Sunday, September 28, 2003

neighborhoods: where we live

famous neighborhoods

When the Chinese and Japanese immigrants arrived in the islands, they initially worked the plantation fields, but as more of their countrymen took up new lives in Hawaii, some established businesses to cater to them. Honolulu's Chinatown remains the landing point for legions of new immigrants, retaining a charming atmosphere despite rather seedy surroundings.

Amidst the financial district, Chinatown resounds in languages other than standard English and draws the more adventurous tourists and residents searching for good deals in the food stalls packed with fresh fish and produce and plain, no-fuss restaurants.

In sharp contrast stands Waikiki, an icon of Hawaii's tourism industry. Visitors seeking an island paradise of bygone years are sometimes shocked by the noise and bustle echoing through high-rise hotels and designer-label boutiques along Kalakaua Avenue.

Only glimpses of ocean appear between blocks of buildings, but the remnants of beautiful open shoreline still elicit gasps of wonder from faithful residents of an area once beloved by Hawaiian royalty.

Chinatown | Waikiki


Chinatown residents Mu Ju Yan and her husband, Gui Sheng Yan, serve tea to their guests in their home just off Maunakea Street.

Immigrant finds
hard work, better life

A courtyard building is a new isle home
for recent arrivals from southern China

In the shadow of luxury high-rises, in a courtyard behind the lei shops, dim sum and pho restaurants on Maunakea Street in Chinatown is a community that the tourists and most locals rarely notice.

It's a neighborhood of immigrants, most from southern China, who have made Honolulu's Chinatown their first stop on the journey to a new life in the United States.

Walk through a gated alley next to a liquor store, and you'll find a complex of 18 apartments and a rooming house shaded by a large avocado tree.

It's where Mu Ju Yan, husband Gui Sheng, both 49, and their only daughter, Jie Ting, 21, live in a two-bedroom apartment. A map of the United States with cities and states written in Chinese characters is taped to a hallway wall.

Mrs. Yan and her daughter, Jie Ting Yan, stand outside their apartment. The family moved to Hawaii last May and live in a courtyard building that is home to many other recent arrivals from southern China.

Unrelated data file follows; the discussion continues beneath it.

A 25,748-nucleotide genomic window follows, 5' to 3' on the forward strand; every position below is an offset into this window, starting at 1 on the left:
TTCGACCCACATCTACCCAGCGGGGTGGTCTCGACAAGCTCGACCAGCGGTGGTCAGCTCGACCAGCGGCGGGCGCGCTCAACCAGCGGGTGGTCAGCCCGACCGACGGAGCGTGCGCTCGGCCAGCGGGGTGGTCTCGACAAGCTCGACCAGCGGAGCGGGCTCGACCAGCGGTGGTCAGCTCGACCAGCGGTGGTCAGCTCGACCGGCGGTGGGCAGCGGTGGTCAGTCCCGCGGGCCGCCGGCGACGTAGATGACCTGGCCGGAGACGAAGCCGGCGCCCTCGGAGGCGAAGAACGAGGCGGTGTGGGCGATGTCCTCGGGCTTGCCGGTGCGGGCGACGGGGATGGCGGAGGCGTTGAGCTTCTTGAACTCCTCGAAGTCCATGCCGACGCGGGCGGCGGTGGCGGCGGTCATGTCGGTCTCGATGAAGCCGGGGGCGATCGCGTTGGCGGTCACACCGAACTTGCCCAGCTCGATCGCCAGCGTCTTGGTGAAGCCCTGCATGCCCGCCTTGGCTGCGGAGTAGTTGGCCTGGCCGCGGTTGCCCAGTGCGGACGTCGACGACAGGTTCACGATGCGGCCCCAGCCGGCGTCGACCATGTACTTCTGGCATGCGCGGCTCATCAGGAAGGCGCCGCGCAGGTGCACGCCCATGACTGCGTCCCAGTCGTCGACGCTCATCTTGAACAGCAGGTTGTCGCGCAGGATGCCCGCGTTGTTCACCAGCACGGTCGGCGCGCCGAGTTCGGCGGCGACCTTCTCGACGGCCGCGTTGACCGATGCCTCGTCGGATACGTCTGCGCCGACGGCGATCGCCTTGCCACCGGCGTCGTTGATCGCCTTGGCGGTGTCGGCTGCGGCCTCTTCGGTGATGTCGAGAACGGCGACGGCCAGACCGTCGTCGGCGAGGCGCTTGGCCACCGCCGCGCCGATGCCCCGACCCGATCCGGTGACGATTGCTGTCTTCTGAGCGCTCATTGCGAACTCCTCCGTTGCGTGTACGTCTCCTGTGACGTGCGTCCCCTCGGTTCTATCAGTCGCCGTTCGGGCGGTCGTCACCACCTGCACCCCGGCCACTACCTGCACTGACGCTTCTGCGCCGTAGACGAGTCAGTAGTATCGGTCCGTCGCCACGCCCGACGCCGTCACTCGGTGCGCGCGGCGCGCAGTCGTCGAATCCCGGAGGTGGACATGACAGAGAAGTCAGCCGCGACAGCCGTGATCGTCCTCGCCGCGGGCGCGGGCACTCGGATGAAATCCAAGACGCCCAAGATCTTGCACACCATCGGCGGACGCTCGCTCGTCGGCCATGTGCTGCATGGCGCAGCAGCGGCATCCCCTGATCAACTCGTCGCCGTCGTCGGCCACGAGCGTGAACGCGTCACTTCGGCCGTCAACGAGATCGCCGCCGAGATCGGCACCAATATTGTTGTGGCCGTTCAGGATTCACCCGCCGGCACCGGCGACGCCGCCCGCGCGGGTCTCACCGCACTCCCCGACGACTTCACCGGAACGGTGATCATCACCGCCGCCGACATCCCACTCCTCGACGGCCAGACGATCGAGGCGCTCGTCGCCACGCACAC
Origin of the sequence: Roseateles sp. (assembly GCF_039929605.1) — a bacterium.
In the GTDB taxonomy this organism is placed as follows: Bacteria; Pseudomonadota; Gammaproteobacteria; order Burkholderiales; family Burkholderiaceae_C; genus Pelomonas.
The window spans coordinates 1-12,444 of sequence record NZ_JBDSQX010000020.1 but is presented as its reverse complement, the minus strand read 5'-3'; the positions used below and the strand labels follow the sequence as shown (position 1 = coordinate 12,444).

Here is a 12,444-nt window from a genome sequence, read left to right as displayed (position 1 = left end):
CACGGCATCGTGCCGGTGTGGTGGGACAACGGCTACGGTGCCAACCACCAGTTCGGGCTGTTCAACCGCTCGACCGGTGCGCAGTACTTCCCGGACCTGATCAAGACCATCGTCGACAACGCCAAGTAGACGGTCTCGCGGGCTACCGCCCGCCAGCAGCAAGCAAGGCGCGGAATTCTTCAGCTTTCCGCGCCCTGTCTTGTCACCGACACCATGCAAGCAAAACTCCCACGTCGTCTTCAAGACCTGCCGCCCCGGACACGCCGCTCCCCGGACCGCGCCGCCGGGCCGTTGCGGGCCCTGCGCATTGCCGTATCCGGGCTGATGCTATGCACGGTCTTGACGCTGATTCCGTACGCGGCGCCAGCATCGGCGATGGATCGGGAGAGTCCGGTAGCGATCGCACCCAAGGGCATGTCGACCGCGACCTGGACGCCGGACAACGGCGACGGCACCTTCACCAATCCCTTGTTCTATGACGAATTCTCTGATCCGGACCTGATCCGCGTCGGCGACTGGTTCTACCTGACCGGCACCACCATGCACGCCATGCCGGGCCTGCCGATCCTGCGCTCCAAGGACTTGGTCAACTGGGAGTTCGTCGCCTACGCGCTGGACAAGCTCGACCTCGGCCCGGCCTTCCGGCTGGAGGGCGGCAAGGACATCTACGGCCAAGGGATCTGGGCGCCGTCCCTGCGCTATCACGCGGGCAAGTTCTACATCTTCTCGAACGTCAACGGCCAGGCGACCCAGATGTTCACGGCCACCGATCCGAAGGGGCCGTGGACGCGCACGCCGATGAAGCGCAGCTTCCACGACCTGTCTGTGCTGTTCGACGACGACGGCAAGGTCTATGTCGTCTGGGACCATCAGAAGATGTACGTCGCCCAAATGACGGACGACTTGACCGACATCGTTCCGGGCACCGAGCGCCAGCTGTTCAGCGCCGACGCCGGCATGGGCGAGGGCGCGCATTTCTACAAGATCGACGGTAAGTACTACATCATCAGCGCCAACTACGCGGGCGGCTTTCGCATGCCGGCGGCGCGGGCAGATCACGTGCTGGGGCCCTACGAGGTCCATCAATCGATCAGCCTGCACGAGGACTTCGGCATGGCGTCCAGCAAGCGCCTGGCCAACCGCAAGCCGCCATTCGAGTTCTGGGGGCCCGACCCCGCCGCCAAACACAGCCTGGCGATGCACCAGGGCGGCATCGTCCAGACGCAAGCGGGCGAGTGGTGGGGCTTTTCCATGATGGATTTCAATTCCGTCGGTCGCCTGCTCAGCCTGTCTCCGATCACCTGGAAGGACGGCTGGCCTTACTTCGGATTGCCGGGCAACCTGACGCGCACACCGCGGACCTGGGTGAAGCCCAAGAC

"She wants to know more about the United States," said Yuk Pang Law, an immigration counselor who translated for Yan.

The Yans came to Hawaii last May from Guangzhou. She has two sisters who live in neighboring apartments with their families. Their father became a citizen several years ago, and that enabled his daughters to come to Hawaii.

"She feels if she works hard here, she can hold onto a job," Law translated.

Mrs. Yan poured tea for visitors in a tiny living room with furnishings from Goodwill and Savers thrift shops. Their daughter, however, has a brand-new computer in her room.

"In Guangzhou it's hard to save money to buy a computer. Here it is easy to save money to buy a computer," Mrs. Yan said.

Chinatown resident Mu Ju Yan stands in the secluded courtyard of her apartment building.

The Yans pay $550 a month in rent plus utilities. Mrs. Yan works for a company that makes sushi and other snacks sold in convenience stores. Her husband makes sandwiches.

When she first got here, Mrs. Yan worked a graveyard shift and walked home at 3 a.m.

"She feels it's kind of dangerous to come home and walk from Iwilei," Law said, so she took a daytime job at a garment factory until a day shift opened up at the food service company.

Occasionally, a drunk will wander into their courtyard complex and urinate on the wall, but Mrs. Yan said she still likes living in Chinatown.

"It's is very convenient, and everywhere she walks, they're all Chinese-speaking," Law translated. "Every day, she buys the Chinese newspapers."

The apartments in the courtyard are all rented by immigrants. Two apartments opened up recently because the families moved to better places in Liliha and Kukui Gardens. Relatives of a neighbor replaced them.

Mrs. Yan is studying English and hopes to become a citizen. She may eventually move out of Chinatown but wants to stay in Hawaii because her father is here and because the weather is good -- much better than in Guangzhou, where it can be hot and humid in the summer and freezing in the winter.